CON AIR: Blu-Ray (Hollywood Pictures 1997) Buena Vista Home Entertainment


It has been said Hollywood does not have an original idea in its collective brain trust. Not true. Rather, today, the bean counters have taken over from the creatives, and the result has been ‘more of the same’ with a rather abysmal shortsightedness, declaring ‘if it ain’t broke, don’t fix it.’ There is nothing wrong with sequels – I suppose, rechristened in the post-post-modern generation as ‘franchise film-making’. Clones is an entirely different matter. Neither should ever be considered the norm in the industry or the results will be…well, we’ve all seen what the results are – not good. Copy-cat film-making is a snore. True enough, once Tinsel Town latches onto a winning plot it tends to embrace formulaic film-making over originality – ostensibly, because the industry requires some evidence that what they are pouring their moneys into will reap even greater dividends in return. In the old days, the studios used to put their faith is ‘star power’ – the name above the title drawing in the crowds. As such, originality could be explored more readily because it was the star the public was paying to see. So, mining ‘personalities’ was more important than ‘genre’ film-making. This too gave ‘the stars’ reason to hope for their own longevity. So long as they made money, they had a career.
Regrettably, with the implosion of the ‘star system’ at the end of the 1950’s, 'personalities' were left to fend for themselves on a picture-by-picture basis. While some, like Barbra Streisand, Omar Sharif, Julie Christie and Peter O’Toole survived this dearth on sheer talent alone, thus continuing the myth that ‘stars’ could still be made from diamonds in the rough, the mentality today is that a person is either a ‘star’ immediately out of the gate or they are not. Thus, the longevity of a ‘star’s career’ today is distilled into only a handful of profit-driven pictures – if that. And Hollywood, well aware that the stream of young hopefuls, yearly to flood through their front offices, can provide them with a momentary ‘hit maker’, cares nothing for actually cultivating ‘stars’ for decades or even a few sensible years of good use. They merely require a warm body, good-looking and relatively competent as an actor to plug-and-play right now to recoup their investments. So, ostensibly, the star has become inconsequential. Alas, this also means, without the cache of instant notoriety to anchor their performances and draw the public in on their name value alone, the movies themselves must sacrifice a level of originality in order to set-up the public’s fascination with the product in other ways. Forgettable ‘stars’ – pre-sold titles. So, we get remakes, sequels, prequels, reboots – ‘franchise film-making’, to give the public what it wants until both its level of artistry and the proverbial ‘horse’ have been officially beaten to death. Once the franchise is over, so are 'the stars' careers.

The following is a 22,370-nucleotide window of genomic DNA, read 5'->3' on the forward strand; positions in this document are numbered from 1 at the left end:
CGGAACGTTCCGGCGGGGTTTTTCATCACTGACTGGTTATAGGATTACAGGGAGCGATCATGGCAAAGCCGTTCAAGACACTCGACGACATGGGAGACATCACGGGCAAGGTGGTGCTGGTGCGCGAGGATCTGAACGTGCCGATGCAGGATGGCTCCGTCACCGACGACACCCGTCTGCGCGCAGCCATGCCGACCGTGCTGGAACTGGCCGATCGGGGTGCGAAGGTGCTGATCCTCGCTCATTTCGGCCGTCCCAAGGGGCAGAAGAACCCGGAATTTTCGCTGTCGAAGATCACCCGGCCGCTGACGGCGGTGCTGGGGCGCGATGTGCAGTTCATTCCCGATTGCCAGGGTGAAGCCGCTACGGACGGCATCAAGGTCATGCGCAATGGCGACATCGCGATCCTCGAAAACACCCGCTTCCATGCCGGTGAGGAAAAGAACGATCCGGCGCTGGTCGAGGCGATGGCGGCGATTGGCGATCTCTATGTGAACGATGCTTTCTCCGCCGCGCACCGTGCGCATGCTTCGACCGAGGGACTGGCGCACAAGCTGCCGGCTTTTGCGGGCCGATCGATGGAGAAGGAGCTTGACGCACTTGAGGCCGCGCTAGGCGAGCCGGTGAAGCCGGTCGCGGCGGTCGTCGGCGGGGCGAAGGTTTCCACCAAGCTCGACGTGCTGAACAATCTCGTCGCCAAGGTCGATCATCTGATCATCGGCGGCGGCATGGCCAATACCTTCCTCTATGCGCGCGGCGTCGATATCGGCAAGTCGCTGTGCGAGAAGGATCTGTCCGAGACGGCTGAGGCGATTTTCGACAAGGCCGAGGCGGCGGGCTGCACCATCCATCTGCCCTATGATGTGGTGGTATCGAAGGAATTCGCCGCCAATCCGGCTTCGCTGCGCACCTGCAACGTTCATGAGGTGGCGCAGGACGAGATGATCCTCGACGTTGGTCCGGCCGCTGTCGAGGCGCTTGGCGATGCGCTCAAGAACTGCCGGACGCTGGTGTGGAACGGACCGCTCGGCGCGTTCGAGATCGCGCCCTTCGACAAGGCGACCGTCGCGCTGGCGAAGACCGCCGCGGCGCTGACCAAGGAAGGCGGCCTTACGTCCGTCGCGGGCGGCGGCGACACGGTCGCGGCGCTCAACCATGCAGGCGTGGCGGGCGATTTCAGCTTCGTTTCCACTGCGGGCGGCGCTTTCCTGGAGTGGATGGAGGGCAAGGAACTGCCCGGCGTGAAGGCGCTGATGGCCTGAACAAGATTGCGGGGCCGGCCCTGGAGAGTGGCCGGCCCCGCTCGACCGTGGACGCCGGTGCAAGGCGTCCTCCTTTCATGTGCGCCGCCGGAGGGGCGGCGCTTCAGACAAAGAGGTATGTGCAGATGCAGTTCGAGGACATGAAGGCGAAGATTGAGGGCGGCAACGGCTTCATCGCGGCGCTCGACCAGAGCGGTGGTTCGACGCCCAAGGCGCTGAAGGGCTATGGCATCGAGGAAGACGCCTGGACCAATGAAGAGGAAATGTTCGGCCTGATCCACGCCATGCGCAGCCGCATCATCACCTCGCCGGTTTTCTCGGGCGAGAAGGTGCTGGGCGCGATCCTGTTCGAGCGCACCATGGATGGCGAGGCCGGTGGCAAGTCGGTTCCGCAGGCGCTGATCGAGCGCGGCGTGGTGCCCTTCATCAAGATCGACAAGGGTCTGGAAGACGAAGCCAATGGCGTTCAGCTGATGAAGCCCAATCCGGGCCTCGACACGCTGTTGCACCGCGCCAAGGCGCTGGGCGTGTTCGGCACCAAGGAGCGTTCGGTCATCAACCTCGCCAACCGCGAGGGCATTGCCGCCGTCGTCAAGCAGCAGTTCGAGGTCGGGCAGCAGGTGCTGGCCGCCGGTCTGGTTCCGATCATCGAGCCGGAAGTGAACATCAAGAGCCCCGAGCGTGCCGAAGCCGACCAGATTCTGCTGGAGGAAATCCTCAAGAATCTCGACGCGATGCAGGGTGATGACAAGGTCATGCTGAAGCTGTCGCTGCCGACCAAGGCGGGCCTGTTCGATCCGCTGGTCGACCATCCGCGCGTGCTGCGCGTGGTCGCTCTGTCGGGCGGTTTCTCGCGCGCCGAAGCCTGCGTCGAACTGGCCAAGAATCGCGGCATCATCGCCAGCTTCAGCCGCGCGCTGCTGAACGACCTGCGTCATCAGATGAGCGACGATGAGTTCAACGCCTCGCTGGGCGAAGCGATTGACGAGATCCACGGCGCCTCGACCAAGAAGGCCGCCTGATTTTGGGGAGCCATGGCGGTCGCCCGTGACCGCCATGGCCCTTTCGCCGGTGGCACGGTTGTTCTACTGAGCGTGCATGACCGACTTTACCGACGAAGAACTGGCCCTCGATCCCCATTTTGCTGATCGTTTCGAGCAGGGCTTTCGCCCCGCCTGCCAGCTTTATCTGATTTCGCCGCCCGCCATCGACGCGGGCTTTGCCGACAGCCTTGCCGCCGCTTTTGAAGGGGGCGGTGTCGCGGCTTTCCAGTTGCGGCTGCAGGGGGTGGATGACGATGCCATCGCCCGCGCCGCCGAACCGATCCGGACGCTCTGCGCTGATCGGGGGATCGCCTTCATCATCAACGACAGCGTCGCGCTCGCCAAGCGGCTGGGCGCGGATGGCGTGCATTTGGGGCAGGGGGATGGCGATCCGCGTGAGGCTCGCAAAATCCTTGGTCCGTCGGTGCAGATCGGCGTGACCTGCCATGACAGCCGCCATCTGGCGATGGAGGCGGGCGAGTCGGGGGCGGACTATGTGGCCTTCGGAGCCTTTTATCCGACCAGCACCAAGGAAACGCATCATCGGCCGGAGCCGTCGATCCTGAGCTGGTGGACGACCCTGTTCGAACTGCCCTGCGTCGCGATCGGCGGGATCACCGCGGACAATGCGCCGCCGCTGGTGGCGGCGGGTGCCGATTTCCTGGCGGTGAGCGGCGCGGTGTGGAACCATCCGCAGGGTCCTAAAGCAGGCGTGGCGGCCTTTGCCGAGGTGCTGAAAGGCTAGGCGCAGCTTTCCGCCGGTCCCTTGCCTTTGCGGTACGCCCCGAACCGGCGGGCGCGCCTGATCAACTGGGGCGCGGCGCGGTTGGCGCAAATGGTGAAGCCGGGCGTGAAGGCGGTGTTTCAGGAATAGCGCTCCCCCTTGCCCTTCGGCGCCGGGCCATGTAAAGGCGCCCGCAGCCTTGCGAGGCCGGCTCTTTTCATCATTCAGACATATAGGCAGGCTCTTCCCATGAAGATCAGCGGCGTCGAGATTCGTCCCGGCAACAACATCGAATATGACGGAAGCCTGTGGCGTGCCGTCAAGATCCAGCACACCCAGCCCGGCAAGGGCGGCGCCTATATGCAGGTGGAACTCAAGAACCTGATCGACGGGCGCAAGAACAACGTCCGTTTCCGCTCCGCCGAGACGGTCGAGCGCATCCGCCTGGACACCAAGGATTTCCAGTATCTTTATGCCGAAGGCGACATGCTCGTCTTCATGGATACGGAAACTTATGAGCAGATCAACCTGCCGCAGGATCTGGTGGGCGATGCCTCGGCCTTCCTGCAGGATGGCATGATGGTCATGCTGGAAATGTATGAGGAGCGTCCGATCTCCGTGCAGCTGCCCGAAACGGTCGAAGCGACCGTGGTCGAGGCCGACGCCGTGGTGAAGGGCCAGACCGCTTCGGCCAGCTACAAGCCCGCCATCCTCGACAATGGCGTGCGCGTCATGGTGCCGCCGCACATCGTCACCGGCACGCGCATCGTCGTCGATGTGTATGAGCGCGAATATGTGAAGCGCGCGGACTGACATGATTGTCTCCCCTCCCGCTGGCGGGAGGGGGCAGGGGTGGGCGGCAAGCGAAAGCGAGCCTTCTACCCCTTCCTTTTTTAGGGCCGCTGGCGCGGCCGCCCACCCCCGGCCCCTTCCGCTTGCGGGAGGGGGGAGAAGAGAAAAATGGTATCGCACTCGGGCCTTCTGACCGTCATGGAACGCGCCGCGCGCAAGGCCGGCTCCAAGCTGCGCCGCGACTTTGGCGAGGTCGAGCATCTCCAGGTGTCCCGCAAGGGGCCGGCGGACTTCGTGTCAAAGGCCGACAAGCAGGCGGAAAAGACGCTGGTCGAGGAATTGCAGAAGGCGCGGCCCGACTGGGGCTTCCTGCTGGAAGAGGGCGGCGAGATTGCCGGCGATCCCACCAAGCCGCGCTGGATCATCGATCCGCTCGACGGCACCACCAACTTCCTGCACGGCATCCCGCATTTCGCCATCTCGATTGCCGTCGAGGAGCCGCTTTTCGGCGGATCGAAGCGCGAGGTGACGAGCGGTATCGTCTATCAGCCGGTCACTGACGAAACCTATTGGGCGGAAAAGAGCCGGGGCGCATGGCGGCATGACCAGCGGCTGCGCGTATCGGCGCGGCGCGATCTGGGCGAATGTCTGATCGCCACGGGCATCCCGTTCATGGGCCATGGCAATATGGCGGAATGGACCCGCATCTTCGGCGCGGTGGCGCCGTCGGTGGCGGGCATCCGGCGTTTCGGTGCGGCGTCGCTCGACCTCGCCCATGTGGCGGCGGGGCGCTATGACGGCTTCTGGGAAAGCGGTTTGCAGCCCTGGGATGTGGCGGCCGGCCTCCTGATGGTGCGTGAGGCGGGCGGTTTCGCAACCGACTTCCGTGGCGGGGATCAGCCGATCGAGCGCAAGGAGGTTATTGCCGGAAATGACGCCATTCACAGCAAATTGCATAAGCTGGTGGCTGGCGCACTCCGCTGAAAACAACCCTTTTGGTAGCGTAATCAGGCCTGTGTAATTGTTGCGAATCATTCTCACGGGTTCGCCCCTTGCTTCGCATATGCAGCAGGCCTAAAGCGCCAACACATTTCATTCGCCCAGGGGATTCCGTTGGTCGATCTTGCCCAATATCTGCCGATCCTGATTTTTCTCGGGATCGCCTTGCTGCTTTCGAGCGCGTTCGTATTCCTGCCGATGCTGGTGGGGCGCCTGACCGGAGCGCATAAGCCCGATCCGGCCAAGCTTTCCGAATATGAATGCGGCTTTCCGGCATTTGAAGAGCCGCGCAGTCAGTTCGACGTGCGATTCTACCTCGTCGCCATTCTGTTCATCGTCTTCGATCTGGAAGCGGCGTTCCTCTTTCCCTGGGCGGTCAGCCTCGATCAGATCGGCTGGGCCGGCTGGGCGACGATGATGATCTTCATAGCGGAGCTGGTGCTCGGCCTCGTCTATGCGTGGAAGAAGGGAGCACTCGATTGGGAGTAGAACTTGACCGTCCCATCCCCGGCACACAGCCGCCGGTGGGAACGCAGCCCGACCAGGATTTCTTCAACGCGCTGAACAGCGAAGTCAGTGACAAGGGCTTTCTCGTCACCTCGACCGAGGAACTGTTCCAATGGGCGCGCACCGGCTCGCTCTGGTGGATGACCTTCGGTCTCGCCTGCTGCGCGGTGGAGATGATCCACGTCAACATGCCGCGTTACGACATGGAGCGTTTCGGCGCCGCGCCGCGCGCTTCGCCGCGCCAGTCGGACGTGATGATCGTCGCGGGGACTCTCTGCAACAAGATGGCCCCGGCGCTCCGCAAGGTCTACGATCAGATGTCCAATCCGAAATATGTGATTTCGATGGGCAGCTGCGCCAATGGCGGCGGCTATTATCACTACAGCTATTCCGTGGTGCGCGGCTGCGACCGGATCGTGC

Unequivocally, Michael Bay has made a career from making the same movie over and over again. On the heels of Bay's The Rock (1996) came a spate of like-minded action/thrillers put forth by Bay and a litany of other directors rushing to keep up with more blood lust and epic carnage, intent on stealing at least part of Bay's thunder for this sub-genre: pot boiler pulp-fiction cinema. Regrettably, few movies to have followed The Rock came anywhere near matching Bay's skill for slick storytelling, thereby hastening audiences’ premature exhaustion for the witless summer blockbuster. Of this latter ilk, director, Simon West's Con Air (1997) remains the most transparent poster child - a dirty, harrowing and largely implausible bloated actioner that plays more like a poorly conceived homage to the Michael Bay school of picture-making. The movie stars Nicholas Cage, this time as U.S. Army Ranger, Cameron Poe. A decorated military hero of Desert Storm, Poe is assaulted by three drunkards while escorting his pregnant wife, Tricia (Monica Potter) for a night on the town. In the ensuing struggle, Poe employs his military training to subdue his attackers, but accidentally kills one of them. He is convicted of first-degree manslaughter and sentenced to ten years in a Federal penitentiary.
Paroled eight years later, Poe is being flown to freedom on 'the Jailbird'; a C-123 plane along with other prisoners, including serial rapist/murder, Garland Greene (Steve Buscemi) who are slated to be transferred to a new Supermax prison. DEA agent, Duncan Malloy (Colm Meaney) encourages U.S. Marshall Vince Larkin (John Cusack) to allow an undercover agent aboard the Jailbird to bleed information from one of the prisoners, drug lord, Francisco Cindino (Jesse Borrego) before his incarceration. Unhappy chance for Poe, the prisoners led by resident psychotic, Cyrus 'the Virus' Grissom (John Malkovich) gain control of the plane. The Jailbird is hijacked and flown to Carson City where Cyrus poses as a guard while another prisoner, Joe Pinball Parker (David Chappelle) smuggles its transponder onto a private touring plane to divert authorities from tracking their flight. Poe manages too late to alert authorities of this hijacking and Malloy, unaware the transponder is no longer aboard the Jailbird, orders a helicopter strike on the innocent tourist plane instead. Meanwhile, Cyrus and Poe discover Parker did not make it back to the Jailbird before takeoff. His body is wedged in the Jailbird's landing gear, thereby threatening the safety of their escape.